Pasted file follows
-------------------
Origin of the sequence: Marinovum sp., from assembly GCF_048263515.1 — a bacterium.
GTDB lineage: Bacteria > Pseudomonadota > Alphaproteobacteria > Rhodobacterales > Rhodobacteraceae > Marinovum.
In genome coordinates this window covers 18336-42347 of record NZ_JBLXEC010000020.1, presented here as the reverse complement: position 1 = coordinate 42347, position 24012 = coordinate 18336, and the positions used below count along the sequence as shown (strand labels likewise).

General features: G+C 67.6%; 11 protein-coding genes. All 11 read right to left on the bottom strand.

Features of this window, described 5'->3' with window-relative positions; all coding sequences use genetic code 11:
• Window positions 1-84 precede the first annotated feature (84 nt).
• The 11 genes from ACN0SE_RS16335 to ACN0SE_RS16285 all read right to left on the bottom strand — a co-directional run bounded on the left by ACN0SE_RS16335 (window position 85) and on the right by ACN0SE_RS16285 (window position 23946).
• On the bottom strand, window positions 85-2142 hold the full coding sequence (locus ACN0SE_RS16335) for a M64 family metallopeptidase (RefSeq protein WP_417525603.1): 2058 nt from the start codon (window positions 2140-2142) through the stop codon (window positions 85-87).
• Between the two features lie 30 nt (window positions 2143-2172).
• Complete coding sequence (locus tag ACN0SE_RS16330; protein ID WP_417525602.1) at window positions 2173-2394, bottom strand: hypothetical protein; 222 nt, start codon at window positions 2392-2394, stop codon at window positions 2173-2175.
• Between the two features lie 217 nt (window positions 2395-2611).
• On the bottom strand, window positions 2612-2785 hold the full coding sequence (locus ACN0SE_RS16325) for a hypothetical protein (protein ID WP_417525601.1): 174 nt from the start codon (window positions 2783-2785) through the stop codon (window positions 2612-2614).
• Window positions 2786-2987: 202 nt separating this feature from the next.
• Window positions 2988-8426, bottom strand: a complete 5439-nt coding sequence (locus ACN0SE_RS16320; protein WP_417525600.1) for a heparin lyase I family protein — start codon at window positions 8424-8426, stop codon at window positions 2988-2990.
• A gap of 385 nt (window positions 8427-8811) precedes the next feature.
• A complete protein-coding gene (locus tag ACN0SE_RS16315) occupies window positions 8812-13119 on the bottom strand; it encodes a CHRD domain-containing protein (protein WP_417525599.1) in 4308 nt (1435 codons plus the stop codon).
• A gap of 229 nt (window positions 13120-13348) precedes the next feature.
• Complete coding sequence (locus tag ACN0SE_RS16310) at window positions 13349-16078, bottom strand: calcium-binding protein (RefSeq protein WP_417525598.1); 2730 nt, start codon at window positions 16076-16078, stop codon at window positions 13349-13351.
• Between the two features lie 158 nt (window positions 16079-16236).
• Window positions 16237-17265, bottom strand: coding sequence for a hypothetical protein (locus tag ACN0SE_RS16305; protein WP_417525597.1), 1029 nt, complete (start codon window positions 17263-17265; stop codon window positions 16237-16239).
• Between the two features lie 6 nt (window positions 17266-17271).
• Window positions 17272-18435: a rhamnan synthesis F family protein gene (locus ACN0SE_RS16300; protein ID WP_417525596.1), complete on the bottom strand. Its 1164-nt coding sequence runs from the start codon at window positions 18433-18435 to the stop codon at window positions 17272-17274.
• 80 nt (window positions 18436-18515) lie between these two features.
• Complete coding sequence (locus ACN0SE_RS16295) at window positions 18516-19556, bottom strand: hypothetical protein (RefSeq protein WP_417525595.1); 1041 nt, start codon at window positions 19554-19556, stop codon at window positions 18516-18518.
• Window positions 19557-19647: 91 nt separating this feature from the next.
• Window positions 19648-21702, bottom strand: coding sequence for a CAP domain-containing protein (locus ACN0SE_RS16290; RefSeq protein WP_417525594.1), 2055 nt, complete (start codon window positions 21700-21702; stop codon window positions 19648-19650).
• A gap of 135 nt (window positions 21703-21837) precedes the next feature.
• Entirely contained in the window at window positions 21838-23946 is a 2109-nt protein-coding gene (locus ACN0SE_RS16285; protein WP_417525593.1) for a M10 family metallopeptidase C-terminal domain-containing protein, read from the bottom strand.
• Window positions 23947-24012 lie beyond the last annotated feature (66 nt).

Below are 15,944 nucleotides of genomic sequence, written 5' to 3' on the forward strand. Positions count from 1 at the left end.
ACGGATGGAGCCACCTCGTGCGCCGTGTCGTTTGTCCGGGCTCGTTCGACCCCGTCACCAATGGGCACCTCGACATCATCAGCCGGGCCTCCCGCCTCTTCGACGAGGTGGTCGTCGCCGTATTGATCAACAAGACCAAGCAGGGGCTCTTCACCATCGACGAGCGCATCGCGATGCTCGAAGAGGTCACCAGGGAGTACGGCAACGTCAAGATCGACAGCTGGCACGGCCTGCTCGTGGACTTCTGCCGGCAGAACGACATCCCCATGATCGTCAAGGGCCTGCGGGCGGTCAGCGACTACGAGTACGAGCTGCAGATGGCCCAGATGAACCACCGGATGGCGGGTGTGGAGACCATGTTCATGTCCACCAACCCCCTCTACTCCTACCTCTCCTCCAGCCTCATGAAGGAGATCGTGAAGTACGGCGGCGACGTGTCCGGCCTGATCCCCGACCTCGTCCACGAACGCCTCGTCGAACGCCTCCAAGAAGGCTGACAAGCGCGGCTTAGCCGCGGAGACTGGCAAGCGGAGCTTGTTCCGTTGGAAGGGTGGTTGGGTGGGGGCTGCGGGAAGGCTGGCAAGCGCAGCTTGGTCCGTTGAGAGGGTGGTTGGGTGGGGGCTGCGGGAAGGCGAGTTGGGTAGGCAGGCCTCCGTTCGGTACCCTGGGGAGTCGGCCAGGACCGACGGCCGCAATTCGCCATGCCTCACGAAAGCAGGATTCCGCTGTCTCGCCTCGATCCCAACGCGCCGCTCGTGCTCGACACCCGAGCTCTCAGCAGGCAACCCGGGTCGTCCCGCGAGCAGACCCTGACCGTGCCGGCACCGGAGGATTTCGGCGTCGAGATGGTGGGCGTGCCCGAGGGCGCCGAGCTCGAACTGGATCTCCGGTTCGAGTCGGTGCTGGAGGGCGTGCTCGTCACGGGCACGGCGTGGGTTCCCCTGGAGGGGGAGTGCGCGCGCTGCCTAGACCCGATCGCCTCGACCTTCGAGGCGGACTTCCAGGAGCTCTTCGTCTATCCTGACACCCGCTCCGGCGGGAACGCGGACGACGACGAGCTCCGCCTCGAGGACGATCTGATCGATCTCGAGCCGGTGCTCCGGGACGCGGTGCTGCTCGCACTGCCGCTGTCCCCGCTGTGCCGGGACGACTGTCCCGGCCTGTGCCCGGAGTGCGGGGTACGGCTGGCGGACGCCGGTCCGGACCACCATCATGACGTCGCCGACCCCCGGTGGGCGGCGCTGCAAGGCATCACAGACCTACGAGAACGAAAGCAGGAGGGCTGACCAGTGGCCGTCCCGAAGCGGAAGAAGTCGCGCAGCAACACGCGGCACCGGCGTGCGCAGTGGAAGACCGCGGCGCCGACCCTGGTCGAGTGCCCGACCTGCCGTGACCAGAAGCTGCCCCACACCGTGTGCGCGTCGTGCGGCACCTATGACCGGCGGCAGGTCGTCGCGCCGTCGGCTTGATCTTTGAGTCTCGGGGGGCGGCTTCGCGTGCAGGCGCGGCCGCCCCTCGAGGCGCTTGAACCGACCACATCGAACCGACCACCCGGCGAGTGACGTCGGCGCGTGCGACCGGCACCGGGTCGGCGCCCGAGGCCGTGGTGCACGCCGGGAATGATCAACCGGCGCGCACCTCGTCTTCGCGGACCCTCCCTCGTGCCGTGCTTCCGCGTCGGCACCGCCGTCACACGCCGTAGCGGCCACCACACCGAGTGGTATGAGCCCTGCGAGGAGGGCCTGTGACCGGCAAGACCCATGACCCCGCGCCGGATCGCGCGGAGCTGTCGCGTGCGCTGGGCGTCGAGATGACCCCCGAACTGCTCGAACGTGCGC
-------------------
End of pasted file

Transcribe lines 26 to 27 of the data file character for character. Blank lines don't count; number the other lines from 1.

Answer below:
• Window positions 19648-21702, bottom strand: coding sequence for a CAP domain-containing protein (locus ACN0SE_RS16290; RefSeq protein WP_417525594.1), 2055 nt, complete (start codon window positions 21700-21702; stop codon window positions 19648-19650).
• A gap of 135 nt (window positions 21703-21837) precedes the next feature.